I wrote this last year for my college magazine. As you may or may not know, I’m a med student and a hostellite. It’s not the best thing I’ve written, but I’m trying to get back into the spirit of writing again.
From the earliest times, man and cat have undergone a mutually beneficial arrangement; namely, the domestication and pampering of the latter, in return of services for the former, particularly in pest control. In ancient Egypt, the goddesses Isis and Ba’at were associated with cats, known as the “mau”. Felines, seen as a symbol of grace and poise, were worshipped. Cats were popular pets, as well as considered good luck in earlier times in China, Japan, part of Europe and Russia. In West Africa, the cat is considered a delicacy, while in Ghana it is associated with evil and witch craft. This brings us down, to modern day Pakistan, specifically the role of the cat in certain government hostels.
I first came across these felonious felines in my first year here at FJMC. Picture this: mangy ginger fur, grey and matted in some patches, a scar across one side of the face; this tomcat carried an all too worldly look. Catilla the Hun, I dubbed him, after the ruler famous for his conquests and plundering. True to his name, he made it clear that he was here to stay. Knocking over dustbins and dragging out the contents, he refused to be shooed away. On one particularly nasty occasion, I attempted to save my dustbin from being knocked over and in annoyance, nudged the offender on the side with my foot. All he did in response was look up at me with hostility and before I could take any further action, he lifted his tail and with a defiant “mrrraaowww!” proceeded to urinate on our bin. In a fit of rage, I lifted the nearest chappal, and fired it at him, sending him yowling. Little did I know, though I had won the battle, the war was far from over.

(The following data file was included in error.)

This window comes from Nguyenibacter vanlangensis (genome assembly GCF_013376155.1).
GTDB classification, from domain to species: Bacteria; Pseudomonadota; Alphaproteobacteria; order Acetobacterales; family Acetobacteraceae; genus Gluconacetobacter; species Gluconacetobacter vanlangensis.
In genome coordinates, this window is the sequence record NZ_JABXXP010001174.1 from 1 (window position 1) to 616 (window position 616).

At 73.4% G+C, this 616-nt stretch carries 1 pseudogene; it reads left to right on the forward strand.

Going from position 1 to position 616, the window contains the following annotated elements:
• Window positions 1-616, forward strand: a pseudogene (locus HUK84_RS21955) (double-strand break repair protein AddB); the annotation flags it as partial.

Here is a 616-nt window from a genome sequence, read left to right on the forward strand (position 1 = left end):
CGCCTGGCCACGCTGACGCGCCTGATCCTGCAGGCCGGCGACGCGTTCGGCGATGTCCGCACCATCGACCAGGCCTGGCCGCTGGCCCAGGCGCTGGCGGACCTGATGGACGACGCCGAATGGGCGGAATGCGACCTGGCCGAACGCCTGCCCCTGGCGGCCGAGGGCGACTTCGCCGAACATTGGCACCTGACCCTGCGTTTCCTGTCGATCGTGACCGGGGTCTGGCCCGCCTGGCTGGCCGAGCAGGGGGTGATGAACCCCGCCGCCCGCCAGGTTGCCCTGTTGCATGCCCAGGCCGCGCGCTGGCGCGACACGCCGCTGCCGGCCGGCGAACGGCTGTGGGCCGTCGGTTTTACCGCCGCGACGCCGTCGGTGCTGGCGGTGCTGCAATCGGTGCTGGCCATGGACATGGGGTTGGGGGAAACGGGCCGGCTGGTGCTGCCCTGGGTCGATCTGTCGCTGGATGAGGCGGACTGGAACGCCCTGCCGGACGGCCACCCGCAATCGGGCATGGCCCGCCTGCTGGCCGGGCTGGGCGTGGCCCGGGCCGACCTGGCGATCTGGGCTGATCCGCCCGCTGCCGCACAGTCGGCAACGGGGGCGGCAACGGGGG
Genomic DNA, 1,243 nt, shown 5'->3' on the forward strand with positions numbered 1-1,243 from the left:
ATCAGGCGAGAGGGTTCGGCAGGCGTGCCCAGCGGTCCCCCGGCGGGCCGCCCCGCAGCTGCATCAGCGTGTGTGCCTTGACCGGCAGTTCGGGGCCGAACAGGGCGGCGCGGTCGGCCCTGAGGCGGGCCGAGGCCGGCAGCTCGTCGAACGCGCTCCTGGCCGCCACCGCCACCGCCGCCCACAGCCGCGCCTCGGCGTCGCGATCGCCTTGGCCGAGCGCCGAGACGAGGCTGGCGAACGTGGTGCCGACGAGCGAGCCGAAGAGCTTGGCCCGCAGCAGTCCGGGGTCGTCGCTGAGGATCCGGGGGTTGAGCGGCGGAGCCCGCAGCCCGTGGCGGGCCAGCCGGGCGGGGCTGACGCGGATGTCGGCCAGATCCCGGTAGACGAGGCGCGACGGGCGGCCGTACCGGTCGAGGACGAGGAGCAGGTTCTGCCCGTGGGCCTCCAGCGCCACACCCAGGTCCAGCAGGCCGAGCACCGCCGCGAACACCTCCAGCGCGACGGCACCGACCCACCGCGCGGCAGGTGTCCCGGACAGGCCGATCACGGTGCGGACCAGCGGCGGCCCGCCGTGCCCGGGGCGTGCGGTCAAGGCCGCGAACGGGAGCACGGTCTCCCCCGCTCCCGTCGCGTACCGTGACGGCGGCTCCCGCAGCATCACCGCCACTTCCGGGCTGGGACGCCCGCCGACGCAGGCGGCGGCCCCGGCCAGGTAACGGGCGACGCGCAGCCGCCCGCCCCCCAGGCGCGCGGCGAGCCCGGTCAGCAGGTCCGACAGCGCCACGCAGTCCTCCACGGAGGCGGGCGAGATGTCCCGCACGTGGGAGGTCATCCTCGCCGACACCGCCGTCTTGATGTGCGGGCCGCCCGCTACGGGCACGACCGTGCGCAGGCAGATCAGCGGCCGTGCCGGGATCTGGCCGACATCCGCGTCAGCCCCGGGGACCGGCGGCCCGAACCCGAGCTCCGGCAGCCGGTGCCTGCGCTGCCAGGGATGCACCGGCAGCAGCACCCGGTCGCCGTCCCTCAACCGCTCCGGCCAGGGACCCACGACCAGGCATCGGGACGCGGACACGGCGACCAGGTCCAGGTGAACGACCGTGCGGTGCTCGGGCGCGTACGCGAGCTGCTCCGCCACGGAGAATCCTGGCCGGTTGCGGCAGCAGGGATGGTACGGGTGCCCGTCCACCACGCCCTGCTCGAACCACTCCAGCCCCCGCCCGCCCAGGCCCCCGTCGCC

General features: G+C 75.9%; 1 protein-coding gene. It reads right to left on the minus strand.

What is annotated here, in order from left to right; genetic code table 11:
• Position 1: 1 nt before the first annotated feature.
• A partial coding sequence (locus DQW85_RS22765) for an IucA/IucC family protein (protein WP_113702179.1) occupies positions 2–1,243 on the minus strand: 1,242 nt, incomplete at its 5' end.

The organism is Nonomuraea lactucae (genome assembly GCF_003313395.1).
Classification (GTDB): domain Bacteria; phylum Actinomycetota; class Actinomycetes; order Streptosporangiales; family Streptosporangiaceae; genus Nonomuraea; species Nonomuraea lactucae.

Second year brought with it a change of room. Unfortunately, it also brought with it a change in the feline population. Enter a grey Tabby, better groomed than the tomcat, yet twice as sly. I called her Mom jee, due to her astonishing fertility and the copious offspring she produced. While few, if any of each of her litters survived, she seemed undeterred. With the curse of all hostel cats, she also managed to knock over the trashcans on a daily basis. In addition to this, she took to mewing at our door, and upon any attempt to shoo her away, she’d act coy and purring, playfully roll on her back. Eyes narrowed, all I could do is shut the door on her.
A change of routine came about in third year, as did a shift in offenders. Tweedledum and Tweedledee, both offspring of the aforementioned Mom jee, were only . Their favourite pastime, apart from the obligatory bin-toppling, comprised of an infuriatingly never-ending game of hide and seek. Sneaking and emerging from our rooms at all hours, their curiosity was never sated. Upon being caught, the wretches adopt a doleful expression, thus evading punishment.
And this dear readers, is ongoing. Upon returning from college, weary, only to find the contents of a number of dustbins strewn across the corridor, one can’t help but be exasperated! Though they are graceful and lithe, they are a big nuisance. On the other hand, one can’t help but soften at the sight of the small kittens, still innocent. Lounging around, anywhere and anytime they please, they know that while the students come and go, they are here to stay. Love them or loathe them, generations upon generations of these majestic yet indolent creatures have ensured that cats are a permanent fixture in hostel life.